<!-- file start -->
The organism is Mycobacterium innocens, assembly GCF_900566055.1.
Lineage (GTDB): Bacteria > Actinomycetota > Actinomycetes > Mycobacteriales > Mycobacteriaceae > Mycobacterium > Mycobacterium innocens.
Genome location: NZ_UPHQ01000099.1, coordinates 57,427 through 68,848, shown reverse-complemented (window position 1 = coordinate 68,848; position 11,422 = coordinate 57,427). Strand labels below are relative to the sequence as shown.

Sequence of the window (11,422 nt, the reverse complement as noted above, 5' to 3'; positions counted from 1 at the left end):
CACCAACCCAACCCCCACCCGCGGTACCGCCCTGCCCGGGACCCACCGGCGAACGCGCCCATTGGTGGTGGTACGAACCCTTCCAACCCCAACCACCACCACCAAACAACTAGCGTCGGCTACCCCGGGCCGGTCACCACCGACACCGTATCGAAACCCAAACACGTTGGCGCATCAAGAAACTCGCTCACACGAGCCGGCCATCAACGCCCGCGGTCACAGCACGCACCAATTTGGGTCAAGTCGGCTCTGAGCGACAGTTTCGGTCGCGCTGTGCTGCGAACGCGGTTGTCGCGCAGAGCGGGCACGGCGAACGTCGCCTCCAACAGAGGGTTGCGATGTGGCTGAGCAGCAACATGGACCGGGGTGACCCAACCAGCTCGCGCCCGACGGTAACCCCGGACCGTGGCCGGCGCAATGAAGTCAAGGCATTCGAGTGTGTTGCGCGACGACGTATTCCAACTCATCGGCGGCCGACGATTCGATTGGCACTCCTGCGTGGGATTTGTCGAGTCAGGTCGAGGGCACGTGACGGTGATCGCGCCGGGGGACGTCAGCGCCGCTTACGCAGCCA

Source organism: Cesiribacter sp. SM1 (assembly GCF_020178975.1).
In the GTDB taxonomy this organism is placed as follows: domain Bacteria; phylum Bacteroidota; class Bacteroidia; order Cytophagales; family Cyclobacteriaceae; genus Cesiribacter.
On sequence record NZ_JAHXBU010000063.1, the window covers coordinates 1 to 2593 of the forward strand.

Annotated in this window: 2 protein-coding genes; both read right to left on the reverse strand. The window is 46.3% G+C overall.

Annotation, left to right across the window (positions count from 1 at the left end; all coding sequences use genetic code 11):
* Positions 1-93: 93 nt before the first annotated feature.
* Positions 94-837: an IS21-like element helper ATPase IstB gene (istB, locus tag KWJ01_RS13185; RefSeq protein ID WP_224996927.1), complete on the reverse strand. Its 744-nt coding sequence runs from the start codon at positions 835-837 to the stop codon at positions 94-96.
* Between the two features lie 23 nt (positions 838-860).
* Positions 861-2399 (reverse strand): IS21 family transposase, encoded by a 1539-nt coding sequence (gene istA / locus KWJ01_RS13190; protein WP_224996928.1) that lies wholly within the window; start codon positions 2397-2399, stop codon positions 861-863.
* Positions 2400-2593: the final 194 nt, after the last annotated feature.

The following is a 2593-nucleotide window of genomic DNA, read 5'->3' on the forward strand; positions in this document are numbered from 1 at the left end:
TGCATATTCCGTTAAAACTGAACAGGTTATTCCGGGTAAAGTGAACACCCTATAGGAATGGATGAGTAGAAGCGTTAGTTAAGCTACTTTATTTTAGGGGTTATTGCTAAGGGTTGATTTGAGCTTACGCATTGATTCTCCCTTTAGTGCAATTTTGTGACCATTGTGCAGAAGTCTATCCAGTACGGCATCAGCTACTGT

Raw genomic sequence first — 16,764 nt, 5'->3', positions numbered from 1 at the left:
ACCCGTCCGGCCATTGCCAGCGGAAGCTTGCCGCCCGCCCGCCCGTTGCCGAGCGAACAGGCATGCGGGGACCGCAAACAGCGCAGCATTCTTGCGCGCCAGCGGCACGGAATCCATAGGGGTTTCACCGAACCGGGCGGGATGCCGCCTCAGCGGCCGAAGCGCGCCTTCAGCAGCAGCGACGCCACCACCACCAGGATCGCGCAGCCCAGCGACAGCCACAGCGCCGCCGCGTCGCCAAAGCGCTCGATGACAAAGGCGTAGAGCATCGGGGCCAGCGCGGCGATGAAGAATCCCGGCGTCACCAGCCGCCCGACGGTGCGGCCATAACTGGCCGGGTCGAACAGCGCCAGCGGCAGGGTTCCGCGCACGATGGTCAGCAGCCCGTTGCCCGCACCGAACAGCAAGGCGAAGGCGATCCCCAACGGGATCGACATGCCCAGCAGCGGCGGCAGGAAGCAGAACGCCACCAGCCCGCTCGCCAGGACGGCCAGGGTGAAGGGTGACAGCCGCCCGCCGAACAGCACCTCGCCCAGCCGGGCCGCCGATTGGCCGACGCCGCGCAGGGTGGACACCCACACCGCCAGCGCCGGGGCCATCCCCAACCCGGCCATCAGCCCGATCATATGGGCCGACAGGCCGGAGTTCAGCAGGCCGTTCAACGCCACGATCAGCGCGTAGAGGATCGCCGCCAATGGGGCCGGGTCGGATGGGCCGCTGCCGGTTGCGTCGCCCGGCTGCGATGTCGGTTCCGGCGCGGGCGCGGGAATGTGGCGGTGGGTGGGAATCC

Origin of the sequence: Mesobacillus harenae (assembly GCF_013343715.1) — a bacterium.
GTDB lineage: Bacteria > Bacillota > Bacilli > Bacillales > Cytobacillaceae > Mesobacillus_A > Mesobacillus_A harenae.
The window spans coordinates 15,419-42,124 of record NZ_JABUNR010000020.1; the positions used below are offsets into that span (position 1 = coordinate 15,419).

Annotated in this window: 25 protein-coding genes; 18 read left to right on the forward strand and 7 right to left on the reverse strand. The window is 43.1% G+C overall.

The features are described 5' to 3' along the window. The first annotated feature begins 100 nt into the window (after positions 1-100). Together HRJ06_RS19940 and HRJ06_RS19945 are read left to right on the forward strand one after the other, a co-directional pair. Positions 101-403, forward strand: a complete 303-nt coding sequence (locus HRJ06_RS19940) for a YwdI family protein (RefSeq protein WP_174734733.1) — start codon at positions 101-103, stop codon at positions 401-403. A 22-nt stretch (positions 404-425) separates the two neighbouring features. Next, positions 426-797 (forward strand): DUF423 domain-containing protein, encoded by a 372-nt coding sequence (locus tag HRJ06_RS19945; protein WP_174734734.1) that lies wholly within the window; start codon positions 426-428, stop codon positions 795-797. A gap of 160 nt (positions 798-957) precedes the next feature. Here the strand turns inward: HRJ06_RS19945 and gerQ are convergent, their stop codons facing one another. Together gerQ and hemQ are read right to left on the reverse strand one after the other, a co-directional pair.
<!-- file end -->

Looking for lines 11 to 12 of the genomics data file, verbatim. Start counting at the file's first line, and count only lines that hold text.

* Positions 1-93: 93 nt before the first annotated feature.
* Positions 94-837: an IS21-like element helper ATPase IstB gene (istB, locus tag KWJ01_RS13185; RefSeq protein ID WP_224996927.1), complete on the reverse strand. Its 744-nt coding sequence runs from the start codon at positions 835-837 to the stop codon at positions 94-96.